After a few minutes, the inevitable questions start. I’m not too worried because Um Jihad is there, and she has seen my temper tantrums about inappropriate questions before. She’ll allow a few borderline marriage propositions because she likes to tease me, but I know that eventually she’ll have my back. And under her skillful guiding, the conversation is actually not much about me at all, at least not in the way it often is, like a job interview from hell.


After we exhaust things that are interesting about me, the Hajja sighs and leans back against the wall. “I’m so tired,” she says.

The woman next to her, who is Marwan’s wife, pats her on her leg. “Have you slept at all this week?”

Hajja shakes her head. “Not once, not for more than fifteen minutes. It’s not as bad as what he’s going through, of course, but…”

“You can come stay with us and sleep.”

Hajja shakes her head emphatically. “You know I can’t.”

As if on cue, a choking, miserable moan comes from the darkest end of the room. It’s loud enough and so profoundly sad that I instantly understand why the Hajja can’t sleep. I allow myself, finally, to look over at the cot that has been dragged against the wall. Abu Marwan lies on it, fully clothed, under a light blanket. He is obviously not in a coherent mental state. The only parts of his body I can really see are his face, twisted in a grimace of pain, and his feet, which are swollen to twice the size of regular feet. He’s a tall man and barely fits on the cot. Next to his head is the only chair in the room and his son Marwan is sitting in it with his hand on his father’s shoulder.

After a pause, we resume conversation as if the moan hadn’t happened. A woman I don’t know says “How much longer is the American going to be in Jordan?”

Um Jihad bristles. “First of all, she speaks Arabic,” she says. “And secondly… secondly…” I realize what’s going on a split second before it happens. Um Jihad bursts into tears.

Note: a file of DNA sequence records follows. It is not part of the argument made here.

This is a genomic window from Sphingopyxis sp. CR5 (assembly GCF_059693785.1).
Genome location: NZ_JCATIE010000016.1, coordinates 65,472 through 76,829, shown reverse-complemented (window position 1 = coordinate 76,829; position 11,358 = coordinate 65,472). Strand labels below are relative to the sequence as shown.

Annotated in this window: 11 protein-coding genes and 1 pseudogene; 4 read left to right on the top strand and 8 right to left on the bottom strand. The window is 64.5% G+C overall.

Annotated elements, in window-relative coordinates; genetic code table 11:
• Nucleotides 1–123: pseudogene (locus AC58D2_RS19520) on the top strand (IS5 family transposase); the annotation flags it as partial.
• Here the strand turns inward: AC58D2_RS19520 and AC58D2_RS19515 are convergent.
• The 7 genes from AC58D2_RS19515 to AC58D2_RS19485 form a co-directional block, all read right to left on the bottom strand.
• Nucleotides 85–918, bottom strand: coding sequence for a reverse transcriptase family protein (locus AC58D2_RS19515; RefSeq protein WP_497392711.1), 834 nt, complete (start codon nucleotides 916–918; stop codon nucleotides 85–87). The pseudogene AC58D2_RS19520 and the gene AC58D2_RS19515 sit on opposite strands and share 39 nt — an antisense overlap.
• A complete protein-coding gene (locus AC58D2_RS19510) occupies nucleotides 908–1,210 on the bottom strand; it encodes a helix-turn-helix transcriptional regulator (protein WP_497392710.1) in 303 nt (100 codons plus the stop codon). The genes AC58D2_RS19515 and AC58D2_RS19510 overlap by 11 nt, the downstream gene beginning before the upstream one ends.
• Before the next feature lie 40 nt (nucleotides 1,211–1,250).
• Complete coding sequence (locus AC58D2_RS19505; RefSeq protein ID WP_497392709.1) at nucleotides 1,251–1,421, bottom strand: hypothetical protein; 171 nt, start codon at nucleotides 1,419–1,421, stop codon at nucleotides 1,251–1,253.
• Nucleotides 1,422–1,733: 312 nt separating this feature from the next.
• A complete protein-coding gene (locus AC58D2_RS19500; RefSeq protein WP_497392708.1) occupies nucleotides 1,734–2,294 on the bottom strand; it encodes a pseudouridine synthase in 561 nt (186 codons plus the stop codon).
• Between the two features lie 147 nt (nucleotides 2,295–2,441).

“Oh good grief,” I say. “I’m not leaving for three months. Could we please not cry until September? Because if you cry I’m going to cry too.”

She manages to choke in her sniffles and wipes her face. The others in the room look from one of us to the other. I can’t tell whether they’re impressed or disturbed by our apparent friendship.

“You could always stay and marry my son,” one woman offers.

Um Jihad makes such an outraged face that we all simultaneously start laughing. Eventually, she does too.

Abu Marwan moans again. His son pats him reassuringly on his shoulder and mutters something to him. Abu Marwan appears to mutter back, but then subsides back into silence.

A young lady I have seen at the bus stop works up her courage and says, blushing furiously, “Is this what it’s like in America, when someone is dying?”

I glance over at Abu Marwan in horror. I guess he’s too out of it to understand the conversation. It still seems kind of… blunt. But I say only “Not really. It’s very different in America now. Most people live far from their parents and grandparents. So when someone is sick, not everyone can travel to visit. And the visits would have to be short, you can’t just stay for a long illness.”

Everybody reacts as if this were both reasonable and horrible. There are times — when we discuss divorce rates, for example — that I wonder if I’m representing my country as well as I should. But I won’t lie. I do try my best. So I add, “For example, my grandmother lives many hours away from my parents by car. So when she was sick last month my father flew and spent several days with her.”  This time everyone also offers their best wishes for my sick grandmother.

There is a rustling from the bed. Abu Marwan sits up, laboriously, and looks around the room without seeing anything in it. “I’m dying, aren’t I?” he asks.

Marwan rubs his father’s arm and tries to coax him back down. “Nonsense, you’ll be much better soon,” he says.

We hear footsteps outside and then a young man enters with his wife and child. He is introduced to me as one of Marwan’s brothers, and he takes Marwan’s place at the head of the bed. Marwan disappears outside and doesn’t return. I know the sons and cousins of the family are rotating through this duty, an hour or two at a time, never leaving the old man unattended. The new son also places his hand on his father’s shoulder and sits back.

His kid, however, is another story. The young boy is about four and bounces up onto the cot with no hesitation. He sits on his knees, leaning over and peering into his grandfather’s face. “Grandfather!” he half-yells. “Do you know who it is! It is your grandson! It’s Hakeem!” He repeats this procedure about every five minutes, but his grandfather doesn’t respond.

We continue our conversation about everything and nothing until Abu Marwan moans again, quietly but for what feels like forever. The new son speaks more loudly than his brother so I’m able to hear what he says.  “Papa, say, ‘There is no god but God and Mohammed is his prophet.’ Go on, ‘La ilaha ila Allah.’ Say it”

Abu Marwan mutters the phrase, barely intelligible, but around the room everyone nods, as if something has been accomplished.